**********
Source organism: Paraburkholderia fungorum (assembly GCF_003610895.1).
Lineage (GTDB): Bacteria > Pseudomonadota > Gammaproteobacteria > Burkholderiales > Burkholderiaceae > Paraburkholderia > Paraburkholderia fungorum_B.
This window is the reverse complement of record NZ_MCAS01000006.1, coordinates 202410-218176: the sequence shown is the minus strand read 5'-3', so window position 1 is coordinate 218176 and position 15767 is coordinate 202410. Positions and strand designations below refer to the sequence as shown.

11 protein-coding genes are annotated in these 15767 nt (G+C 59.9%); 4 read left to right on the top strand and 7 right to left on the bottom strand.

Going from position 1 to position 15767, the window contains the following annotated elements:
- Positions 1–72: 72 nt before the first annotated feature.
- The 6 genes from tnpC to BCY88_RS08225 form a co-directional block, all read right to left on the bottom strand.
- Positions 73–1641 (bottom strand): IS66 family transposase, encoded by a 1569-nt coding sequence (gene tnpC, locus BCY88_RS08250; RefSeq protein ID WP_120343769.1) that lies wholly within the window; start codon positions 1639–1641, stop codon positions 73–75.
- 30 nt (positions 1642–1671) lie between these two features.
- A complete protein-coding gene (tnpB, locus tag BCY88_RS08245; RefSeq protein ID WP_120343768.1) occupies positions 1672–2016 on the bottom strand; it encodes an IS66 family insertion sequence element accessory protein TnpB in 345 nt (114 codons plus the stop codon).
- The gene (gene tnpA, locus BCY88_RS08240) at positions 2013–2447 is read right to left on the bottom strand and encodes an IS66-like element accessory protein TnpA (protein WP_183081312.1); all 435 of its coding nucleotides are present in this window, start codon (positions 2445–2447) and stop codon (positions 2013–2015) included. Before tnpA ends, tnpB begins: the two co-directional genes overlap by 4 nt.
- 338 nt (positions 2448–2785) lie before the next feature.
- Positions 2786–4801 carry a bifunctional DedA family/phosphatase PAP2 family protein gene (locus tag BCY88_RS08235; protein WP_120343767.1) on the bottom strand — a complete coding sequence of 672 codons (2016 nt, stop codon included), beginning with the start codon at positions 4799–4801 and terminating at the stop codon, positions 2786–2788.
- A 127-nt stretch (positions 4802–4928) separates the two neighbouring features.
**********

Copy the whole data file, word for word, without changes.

Source organism: Paraburkholderia fungorum (assembly GCF_003610895.1).
Lineage (GTDB): Bacteria > Pseudomonadota > Gammaproteobacteria > Burkholderiales > Burkholderiaceae > Paraburkholderia > Paraburkholderia fungorum_B.
This window is the reverse complement of record NZ_MCAS01000006.1, coordinates 202410-218176: the sequence shown is the minus strand read 5'-3', so window position 1 is coordinate 218176 and position 15767 is coordinate 202410. Positions and strand designations below refer to the sequence as shown.

11 protein-coding genes are annotated in these 15767 nt (G+C 59.9%); 4 read left to right on the top strand and 7 right to left on the bottom strand.

Going from position 1 to position 15767, the window contains the following annotated elements:
- Positions 1–72: 72 nt before the first annotated feature.
- The 6 genes from tnpC to BCY88_RS08225 form a co-directional block, all read right to left on the bottom strand.
- Positions 73–1641 (bottom strand): IS66 family transposase, encoded by a 1569-nt coding sequence (gene tnpC, locus BCY88_RS08250; RefSeq protein ID WP_120343769.1) that lies wholly within the window; start codon positions 1639–1641, stop codon positions 73–75.
- 30 nt (positions 1642–1671) lie between these two features.
- A complete protein-coding gene (tnpB, locus tag BCY88_RS08245; RefSeq protein ID WP_120343768.1) occupies positions 1672–2016 on the bottom strand; it encodes an IS66 family insertion sequence element accessory protein TnpB in 345 nt (114 codons plus the stop codon).
- The gene (gene tnpA, locus BCY88_RS08240) at positions 2013–2447 is read right to left on the bottom strand and encodes an IS66-like element accessory protein TnpA (protein WP_183081312.1); all 435 of its coding nucleotides are present in this window, start codon (positions 2445–2447) and stop codon (positions 2013–2015) included. Before tnpA ends, tnpB begins: the two co-directional genes overlap by 4 nt.
- 338 nt (positions 2448–2785) lie before the next feature.
- Positions 2786–4801 carry a bifunctional DedA family/phosphatase PAP2 family protein gene (locus tag BCY88_RS08235; protein WP_120343767.1) on the bottom strand — a complete coding sequence of 672 codons (2016 nt, stop codon included), beginning with the start codon at positions 4799–4801 and terminating at the stop codon, positions 2786–2788.
- A 127-nt stretch (positions 4802–4928) separates the two neighbouring features.